12) Efren Navarro, 05/14/1986 -- 1B, AAA
.317/.368/.488 with 12 HR and 5 SB. +7 runs bat, +15 runs glove, 2.8 WAR
I have it on good authority that Navarro's defensive prowess was "off the charts" according to at least one MLB team's proprietary defensive metrics. PCL managers affirmed the data by voting Navarro the best defender in his league for the second straight year. Rawlings jumped on the bandwagon last week, awarding Navarro their minor league gold glove and recognizing him as the top defender at his position across all minor league teams. Given all of those kudos, a +15 glove may be lowballing Navarro's total contributions with the leather.
This is a case where being left-handed may actually be a competitive disadvantage for Navarro. He clearly has a knack for picking it, but the defensive metrics imply a level of agility and range that, if he threw righty, would likely move him up the defensive spectrum in the infield. If he were a second baseman, for example, the lefty contact bat might play enough to grant him more major league consideration. But when you compare him to the average first baseman, his bat comes in at -3 runs because of all of the mashers playing that position (lead-footed and brick-handed though they may be). This presents a difficult profile for the Angels, who already do well on the run prevention side of things, but who struggle mightily to put their own runs on the board. If you're carrying three sub .300 OBP's in your lineup every night, and receive league average production from most every other position, than you have to get offense from first base. You just have to in order to score runs, and Navarro doesn't pack enough punch to provide that.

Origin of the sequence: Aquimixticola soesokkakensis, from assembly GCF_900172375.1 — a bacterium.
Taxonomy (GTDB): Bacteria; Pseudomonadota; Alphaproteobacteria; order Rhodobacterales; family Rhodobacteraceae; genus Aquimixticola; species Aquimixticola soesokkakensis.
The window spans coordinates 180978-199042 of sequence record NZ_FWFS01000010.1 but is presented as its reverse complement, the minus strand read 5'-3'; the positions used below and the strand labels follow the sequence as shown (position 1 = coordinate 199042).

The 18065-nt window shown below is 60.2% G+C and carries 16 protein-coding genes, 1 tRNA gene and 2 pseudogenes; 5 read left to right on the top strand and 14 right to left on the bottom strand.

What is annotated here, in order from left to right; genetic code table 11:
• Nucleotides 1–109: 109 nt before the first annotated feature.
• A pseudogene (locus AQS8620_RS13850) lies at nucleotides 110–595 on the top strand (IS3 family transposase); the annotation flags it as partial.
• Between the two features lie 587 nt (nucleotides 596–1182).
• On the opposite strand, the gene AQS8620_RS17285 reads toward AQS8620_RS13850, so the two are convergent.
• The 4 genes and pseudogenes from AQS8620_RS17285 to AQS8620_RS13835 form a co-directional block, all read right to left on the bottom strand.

If, on the other hand, you are a team with an aging masher at first and more offense from other positions, Navarro could provide value at the major league level. Not only would he be an effective defensive sub, but he's a good hitter, with a simple, classically beautiful stroke from the left side. He identifies pitches well, sprays line drives to all fields, and likely would not be overmatched by good major league pitching. While he's no run producer, he could hit for some average, work some walks, and provide occasional gap power as a pinch hitter. That might work for a National League club.
One last thing about Navarro's season: he hit four homeruns in July, and eight in August. Not one came before the Allstar break. When I saw him earlier in the year, he had a handsey swing and made a lot of contact out in front of the body, which didn't result in much power. He appeared to do a better job staying back on the ball late in the season. It may be a statistical blip, or he may have changed his approach. We'll know more when we see him in spring training.